One idea for energy market reform is to pass heavier penalties to electricity generators and suppliers that fail to match demand and supply, when the grid operator has to scramble to avoid blackouts. In the case of suppliers, they may have failed to forecast how much power their customers needed. In the case of generators, a power plant may have suffered an unexpected fault.

In these events, the grid operator has to call up alternative generation at very short notice, under a so-called balancing mechanism. As a result, the National Grid incurs costs some of which are passed to the generators and suppliers responsible. By passing higher imbalance charges more directly to those responsible, suppliers and generators may be incentivised to do the work of the capacity market, for example to invest in fast-response generation to cover unexpected power plant failures, or contract with customers to pay these to reduce demand at times of stress.

Britain’s energy regulator, Ofgem, is already carrying out such “cash out” reforms, to sharpen incentives to invest in back-up solutions. It can go further, by raising these charges. This will reduce the need for a capacity market.

Another important reform is imminent, where the National Grid is about to expand participation in this balancing mechanism, to very small providers with as little as 1 megawatt capacity, including aggregators of demand-response and very small-scale generation for the first time. This will increase the flexibility of the UK grid. This widening of access is part of a project also to share balancing energy with Britain’s neighbours, another move which should increase flexibility.

At present, Britain is second bottom alongside Spain– only above Cyprus – among European Union countries for levels of cross-border interconnection. By building more subsea cables, Britain can benefit from a more diverse pool of demand and supply across multiple countries in multiple time zones. Britain is now actively building out its interconnection. As it achieves this, again there should be a diminishing need for a capacity market.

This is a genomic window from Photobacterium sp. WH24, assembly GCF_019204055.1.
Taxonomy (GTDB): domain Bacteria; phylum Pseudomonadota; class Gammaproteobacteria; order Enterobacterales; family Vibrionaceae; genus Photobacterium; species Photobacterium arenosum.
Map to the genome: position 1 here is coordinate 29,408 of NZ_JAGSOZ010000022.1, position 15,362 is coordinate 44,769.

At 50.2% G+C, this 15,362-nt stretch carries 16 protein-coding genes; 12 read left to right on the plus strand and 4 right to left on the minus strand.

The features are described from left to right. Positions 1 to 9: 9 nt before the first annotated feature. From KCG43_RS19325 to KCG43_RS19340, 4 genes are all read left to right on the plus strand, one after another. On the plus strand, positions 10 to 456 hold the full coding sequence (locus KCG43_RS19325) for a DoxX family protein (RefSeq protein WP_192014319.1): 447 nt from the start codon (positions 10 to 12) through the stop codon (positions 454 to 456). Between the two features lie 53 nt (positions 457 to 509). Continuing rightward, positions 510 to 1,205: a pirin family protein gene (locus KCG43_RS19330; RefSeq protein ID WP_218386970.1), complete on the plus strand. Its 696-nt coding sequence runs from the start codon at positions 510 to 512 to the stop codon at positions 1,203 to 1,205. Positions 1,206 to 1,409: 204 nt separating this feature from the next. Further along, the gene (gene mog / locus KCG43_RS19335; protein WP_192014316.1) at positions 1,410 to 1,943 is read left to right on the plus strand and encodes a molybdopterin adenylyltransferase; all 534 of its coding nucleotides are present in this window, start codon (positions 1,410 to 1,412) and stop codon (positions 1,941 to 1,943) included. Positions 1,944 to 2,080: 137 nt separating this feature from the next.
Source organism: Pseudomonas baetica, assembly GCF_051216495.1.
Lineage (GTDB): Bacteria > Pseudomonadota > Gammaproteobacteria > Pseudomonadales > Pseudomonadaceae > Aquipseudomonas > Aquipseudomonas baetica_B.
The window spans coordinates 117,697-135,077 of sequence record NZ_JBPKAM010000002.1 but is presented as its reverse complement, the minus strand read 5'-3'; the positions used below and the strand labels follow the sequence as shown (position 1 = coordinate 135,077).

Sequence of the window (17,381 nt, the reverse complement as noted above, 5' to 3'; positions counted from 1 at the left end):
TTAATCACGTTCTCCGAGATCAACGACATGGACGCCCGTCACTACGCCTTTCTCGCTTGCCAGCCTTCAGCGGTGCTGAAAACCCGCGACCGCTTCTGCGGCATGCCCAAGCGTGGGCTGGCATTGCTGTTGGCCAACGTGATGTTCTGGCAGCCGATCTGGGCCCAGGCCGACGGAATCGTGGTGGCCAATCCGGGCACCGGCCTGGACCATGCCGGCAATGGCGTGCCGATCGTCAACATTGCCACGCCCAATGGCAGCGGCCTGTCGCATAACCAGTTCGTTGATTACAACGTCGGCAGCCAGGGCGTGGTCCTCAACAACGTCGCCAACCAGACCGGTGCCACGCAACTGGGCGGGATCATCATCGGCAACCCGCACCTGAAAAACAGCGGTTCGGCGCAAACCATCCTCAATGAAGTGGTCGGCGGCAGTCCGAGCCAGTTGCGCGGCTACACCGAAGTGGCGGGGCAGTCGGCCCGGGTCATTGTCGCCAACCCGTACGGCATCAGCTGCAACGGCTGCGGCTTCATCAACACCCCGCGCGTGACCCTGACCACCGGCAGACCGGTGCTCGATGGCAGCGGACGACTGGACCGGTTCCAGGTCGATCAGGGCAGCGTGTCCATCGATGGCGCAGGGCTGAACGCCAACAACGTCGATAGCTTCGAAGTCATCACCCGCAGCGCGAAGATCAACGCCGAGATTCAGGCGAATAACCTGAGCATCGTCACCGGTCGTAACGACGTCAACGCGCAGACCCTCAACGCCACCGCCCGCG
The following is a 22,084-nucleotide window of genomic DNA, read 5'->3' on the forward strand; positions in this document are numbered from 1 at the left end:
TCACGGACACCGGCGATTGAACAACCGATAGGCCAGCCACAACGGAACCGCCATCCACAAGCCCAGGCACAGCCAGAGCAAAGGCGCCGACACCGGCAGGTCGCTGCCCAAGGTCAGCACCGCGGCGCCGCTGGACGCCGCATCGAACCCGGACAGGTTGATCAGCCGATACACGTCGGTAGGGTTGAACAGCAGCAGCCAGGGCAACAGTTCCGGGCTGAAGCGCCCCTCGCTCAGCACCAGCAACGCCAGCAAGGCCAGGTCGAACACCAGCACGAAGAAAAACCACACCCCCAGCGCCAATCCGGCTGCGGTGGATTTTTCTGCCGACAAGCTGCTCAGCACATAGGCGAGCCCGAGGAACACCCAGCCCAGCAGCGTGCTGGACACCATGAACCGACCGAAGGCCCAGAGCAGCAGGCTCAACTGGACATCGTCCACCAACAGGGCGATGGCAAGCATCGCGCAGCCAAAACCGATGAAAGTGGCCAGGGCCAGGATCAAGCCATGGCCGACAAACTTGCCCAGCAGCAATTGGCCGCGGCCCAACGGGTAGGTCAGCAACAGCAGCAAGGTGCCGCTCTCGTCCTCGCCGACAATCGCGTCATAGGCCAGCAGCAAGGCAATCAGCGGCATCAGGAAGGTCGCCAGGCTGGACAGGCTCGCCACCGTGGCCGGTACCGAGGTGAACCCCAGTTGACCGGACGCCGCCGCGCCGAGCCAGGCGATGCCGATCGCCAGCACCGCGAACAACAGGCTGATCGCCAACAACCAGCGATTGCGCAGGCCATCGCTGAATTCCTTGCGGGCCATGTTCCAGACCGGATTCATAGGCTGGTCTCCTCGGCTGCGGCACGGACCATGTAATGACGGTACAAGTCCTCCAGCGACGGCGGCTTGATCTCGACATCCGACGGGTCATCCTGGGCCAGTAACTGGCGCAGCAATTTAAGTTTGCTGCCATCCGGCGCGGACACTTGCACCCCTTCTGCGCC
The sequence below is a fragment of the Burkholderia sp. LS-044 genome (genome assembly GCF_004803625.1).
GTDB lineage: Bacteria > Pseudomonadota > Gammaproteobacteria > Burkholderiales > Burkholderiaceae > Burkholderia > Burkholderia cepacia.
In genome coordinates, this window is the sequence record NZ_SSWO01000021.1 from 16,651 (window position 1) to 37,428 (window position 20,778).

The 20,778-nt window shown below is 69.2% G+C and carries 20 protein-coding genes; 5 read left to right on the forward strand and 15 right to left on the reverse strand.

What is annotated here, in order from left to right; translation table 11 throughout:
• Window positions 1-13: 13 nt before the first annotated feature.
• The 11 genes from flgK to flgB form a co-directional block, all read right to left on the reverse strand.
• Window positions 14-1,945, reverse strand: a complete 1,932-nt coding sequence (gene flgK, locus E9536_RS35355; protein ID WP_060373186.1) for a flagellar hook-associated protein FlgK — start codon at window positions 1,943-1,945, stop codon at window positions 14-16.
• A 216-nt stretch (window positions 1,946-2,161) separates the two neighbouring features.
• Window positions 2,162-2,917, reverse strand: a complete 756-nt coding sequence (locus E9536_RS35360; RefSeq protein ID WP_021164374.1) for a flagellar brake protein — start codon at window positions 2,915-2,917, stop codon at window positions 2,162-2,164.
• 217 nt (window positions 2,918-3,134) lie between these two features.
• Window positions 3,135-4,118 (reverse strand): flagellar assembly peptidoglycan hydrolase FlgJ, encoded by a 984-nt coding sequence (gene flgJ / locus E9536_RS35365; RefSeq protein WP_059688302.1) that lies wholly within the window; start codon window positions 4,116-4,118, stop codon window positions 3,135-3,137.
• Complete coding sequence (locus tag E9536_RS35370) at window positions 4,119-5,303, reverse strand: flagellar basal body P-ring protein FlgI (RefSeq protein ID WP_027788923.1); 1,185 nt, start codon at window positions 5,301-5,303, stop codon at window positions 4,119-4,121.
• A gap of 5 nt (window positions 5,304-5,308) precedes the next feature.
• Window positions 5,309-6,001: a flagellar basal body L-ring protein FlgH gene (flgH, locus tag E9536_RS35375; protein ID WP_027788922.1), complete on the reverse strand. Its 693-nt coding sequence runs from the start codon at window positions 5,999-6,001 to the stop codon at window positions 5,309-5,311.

Britain’s capacity market has achieved its goal to assure security of supply, but at a cumulative cost since 2014 of around £3.8 billion (excluding withdrawals from the scheme). The vast majority of these funds (83%) have gone to operators of existing power plants (see Table below). Most of those power plants would have remained available regardless of the scheme. Only 3.5% have been awarded to operators to build new generation.

At IEEFA, we encourage Ofgem to continue its “cash out” energy market reforms, to increase the incentives available for generators and suppliers to avoid market imbalances. We welcome the National Grid’s work to expand access to this balancing mechanism. And we encourage the UK government to continue to drive new-build interconnection. In this way, the need for a capacity market will fall, and Britain can return to a more efficient, market-led approach to guaranteeing security of supply.

Table 1. Use of capacity payment funds since 2014 (excluding withdrawals from the scheme)

Source: National Grid